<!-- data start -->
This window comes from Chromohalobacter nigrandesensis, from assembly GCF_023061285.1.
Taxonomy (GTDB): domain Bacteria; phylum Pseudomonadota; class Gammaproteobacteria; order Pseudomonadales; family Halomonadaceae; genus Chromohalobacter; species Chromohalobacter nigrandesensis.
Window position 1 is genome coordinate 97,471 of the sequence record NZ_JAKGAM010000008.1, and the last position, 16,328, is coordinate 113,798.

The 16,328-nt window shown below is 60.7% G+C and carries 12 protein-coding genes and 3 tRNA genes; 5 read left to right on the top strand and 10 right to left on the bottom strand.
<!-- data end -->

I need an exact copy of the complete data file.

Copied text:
This window comes from Chromohalobacter nigrandesensis, from assembly GCF_023061285.1.
Taxonomy (GTDB): domain Bacteria; phylum Pseudomonadota; class Gammaproteobacteria; order Pseudomonadales; family Halomonadaceae; genus Chromohalobacter; species Chromohalobacter nigrandesensis.
Window position 1 is genome coordinate 97,471 of the sequence record NZ_JAKGAM010000008.1, and the last position, 16,328, is coordinate 113,798.

The 16,328-nt window shown below is 60.7% G+C and carries 12 protein-coding genes and 3 tRNA genes; 5 read left to right on the top strand and 10 right to left on the bottom strand.